Alan Boyles has a tribute to Professor Einstein on what would be (were he still alive) his 126th birthday.
Through evolution. This is an excellent illustration of the flaws in Behe’s arguments.
Scientists have figured out how a Venus flytrap (a plant) can shut quickly enough to trap insects.
Alan Boyle has a little piece today about the elevators in the tallest building in the world. But this bit is misleading:
Imagine riding in a car going almost 40 mph (60.6 kilometers per hour). Not that impressive, right? But now imagine going that same 40 mph … straight up.
That gives you some idea how elevator riders must feel in the world’s tallest building, Taipei 101.
Actually, you can’t feel speed at all. There is no difference in sensation between a twenty mph elevator and a forty mph elevator, other than perhaps vibrations transmitted through the cables and contact with the shaft. Acceleration is what you feel, so the difference is how long it takes you to get up to speed (and back down from it), not what the top speed is.
Similarly, he writes:
The cars go faster on the way up than on the way down
Some researchers are saying that Irish, Scots and Welsh aren’t Celtic. They’re Spanish.
Some scientists are nailing down how the eye evolved.
One familiar with the southeastern Florida ecology?
Sorry, I’m still too discombobulated to be able to post pics, but I noticed when I went out to survey hurricane damage this morning that one of the changes overnight was a lawnful of mushrooms. There seem to be two varieties (I’m assuming that they aren’t variations on the same species). One is flat and gilled, and the other has a circular head. Both are white, and as the day progressed, they developed brown areas on top.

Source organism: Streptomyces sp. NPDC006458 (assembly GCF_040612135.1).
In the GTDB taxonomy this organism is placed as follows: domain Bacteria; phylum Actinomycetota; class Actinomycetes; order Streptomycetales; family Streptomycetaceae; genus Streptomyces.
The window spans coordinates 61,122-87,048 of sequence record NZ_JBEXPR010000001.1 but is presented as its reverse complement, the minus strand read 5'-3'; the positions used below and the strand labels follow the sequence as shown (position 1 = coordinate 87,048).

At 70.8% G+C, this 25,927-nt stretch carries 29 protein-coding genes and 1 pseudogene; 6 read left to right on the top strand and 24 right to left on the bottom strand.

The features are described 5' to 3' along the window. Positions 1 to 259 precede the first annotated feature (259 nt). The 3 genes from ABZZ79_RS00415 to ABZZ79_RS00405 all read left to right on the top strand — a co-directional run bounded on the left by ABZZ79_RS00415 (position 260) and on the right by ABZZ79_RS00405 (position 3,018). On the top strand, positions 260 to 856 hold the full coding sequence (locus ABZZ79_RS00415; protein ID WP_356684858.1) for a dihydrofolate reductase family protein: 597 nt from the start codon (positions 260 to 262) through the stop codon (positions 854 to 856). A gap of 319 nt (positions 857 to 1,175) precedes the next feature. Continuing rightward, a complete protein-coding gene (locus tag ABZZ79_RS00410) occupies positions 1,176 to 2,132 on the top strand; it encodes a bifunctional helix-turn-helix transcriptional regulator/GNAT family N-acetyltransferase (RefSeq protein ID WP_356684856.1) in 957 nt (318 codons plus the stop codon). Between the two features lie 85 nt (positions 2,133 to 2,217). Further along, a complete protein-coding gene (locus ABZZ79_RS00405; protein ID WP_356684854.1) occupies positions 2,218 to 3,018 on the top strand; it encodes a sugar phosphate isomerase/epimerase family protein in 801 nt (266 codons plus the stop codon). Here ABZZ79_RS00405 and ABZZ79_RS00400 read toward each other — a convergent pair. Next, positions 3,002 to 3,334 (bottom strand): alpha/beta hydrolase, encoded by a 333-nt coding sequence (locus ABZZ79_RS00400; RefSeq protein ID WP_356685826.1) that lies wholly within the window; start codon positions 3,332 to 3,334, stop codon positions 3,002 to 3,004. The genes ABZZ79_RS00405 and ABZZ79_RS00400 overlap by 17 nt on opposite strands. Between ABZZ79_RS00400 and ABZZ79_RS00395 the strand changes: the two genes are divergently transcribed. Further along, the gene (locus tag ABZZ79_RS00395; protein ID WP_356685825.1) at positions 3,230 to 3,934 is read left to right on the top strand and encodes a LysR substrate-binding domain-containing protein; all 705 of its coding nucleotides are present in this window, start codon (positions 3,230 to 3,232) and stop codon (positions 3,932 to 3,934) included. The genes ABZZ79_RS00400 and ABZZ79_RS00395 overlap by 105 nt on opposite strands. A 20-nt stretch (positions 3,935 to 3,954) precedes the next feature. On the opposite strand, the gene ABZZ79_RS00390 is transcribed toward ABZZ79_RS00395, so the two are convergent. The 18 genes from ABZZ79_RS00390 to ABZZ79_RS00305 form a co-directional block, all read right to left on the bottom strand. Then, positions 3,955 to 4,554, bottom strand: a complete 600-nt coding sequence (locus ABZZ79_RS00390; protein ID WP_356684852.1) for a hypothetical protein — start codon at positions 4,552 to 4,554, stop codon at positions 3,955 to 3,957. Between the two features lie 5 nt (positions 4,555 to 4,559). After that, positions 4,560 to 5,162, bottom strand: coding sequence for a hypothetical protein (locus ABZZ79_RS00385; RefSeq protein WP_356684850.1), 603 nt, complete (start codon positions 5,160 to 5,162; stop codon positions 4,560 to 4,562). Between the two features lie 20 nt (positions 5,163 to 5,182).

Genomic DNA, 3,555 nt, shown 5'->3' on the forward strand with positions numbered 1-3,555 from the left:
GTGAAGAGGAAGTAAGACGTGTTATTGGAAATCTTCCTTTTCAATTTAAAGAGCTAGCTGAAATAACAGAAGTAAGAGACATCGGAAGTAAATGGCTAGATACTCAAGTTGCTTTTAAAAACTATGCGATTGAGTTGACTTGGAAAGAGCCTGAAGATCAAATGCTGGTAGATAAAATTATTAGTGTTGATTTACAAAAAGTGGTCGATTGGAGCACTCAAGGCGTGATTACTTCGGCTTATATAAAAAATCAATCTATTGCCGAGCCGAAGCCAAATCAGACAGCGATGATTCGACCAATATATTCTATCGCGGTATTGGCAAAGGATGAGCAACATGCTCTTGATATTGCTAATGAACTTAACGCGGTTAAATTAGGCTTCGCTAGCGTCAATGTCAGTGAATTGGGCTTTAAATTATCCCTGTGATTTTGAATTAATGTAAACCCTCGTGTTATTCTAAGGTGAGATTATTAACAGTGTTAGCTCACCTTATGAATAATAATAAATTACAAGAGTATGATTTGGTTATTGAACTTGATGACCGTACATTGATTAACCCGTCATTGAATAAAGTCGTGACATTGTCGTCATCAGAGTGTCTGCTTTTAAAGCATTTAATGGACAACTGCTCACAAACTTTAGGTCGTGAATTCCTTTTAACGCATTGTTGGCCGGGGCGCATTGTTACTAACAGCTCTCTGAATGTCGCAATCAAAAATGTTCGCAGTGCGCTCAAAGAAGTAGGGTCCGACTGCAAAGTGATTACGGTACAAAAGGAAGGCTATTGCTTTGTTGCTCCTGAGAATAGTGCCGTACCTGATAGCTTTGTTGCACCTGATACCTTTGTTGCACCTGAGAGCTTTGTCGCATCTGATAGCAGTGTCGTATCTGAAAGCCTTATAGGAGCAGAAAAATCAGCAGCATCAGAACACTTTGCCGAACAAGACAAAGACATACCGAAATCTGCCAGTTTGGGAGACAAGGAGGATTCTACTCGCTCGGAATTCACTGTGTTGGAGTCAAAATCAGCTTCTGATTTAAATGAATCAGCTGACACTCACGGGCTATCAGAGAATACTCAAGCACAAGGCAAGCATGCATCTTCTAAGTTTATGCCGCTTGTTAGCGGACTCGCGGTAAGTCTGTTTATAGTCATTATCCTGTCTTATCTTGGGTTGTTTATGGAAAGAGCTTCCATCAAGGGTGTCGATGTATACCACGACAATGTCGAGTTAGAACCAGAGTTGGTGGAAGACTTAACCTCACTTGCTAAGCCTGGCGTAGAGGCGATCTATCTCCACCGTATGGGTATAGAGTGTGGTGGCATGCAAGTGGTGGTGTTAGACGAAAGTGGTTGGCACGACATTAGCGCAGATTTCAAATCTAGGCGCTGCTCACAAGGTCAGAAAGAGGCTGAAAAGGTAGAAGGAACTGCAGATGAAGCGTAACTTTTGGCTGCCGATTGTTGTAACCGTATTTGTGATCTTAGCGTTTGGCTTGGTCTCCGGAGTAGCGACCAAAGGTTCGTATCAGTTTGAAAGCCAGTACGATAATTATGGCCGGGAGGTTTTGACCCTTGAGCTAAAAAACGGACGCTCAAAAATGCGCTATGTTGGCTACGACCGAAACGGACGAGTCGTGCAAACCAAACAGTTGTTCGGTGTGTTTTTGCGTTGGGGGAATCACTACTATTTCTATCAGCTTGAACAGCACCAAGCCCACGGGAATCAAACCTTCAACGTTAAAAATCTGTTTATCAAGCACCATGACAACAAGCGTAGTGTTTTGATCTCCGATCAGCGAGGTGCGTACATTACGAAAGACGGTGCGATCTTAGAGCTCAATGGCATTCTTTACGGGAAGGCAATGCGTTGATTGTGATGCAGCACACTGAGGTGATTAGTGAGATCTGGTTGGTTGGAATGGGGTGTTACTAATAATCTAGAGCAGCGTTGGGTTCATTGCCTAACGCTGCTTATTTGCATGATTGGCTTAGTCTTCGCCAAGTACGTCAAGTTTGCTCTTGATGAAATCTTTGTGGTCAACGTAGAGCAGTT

Anyone know what they are, and if having them for dinner would result in delicious nutrition, or a trip to the emergency ward?
Via comments on a post at Crooked Timber, an article in the Globe and Mail about a tribe in the Amazon that not only doesn’t have a numbering system, they also don’t have clearly defined words for colors. Adding weirdness to weirdness, they also change their names on a regular basis. The thrust of the article is that the lack of number names interferes with their ability to count. There’s a whole literature in linguistics about this and the larger issue of how language influences thinking, though the subject has fallen into disfavor. I suspect that the truth of the matter is that language severely constrains thought, in that it’s easier to conceptualize things for which you have a word, but does not completely limit it (or where would new words come from? – the concept has to precede the word).
Incidentally, if you’re interested in this question, check out the logical langauge group. They are developing and promoting a language based on formal logic with the explicit intention of exploring the Sapir-Whorf hypothesis.
I’ve been mulling the idea of keeping my lab notes on my Mac for a while, and I’ve started moving in that direction. The problem with keeping notes on a computer rather than on paper is that the computer is far less flexible. It’s much more powerful, but it’s quite constrained by the need for exactly the right software. The major advantage of a computer over a lab notebook is that you can put in a whole lot more data, and interlink the data in ways that you just can’t with paper.
The ideal lab notebook software would combine some of the functionality of a blog with some of the functionality of a wiki. The blog function would be to simply keep a log of all entries, with timestamps. The entries would consist of text, images, and tables of data. The wiki function would integrate the linear collection of entries from the blog to build up a coherent time-independent picture of the object under study. The wiki would include both information about the current state of the experiment and a set of tentative conclusions about the phenomenon under study, along with things like lists of references with comments.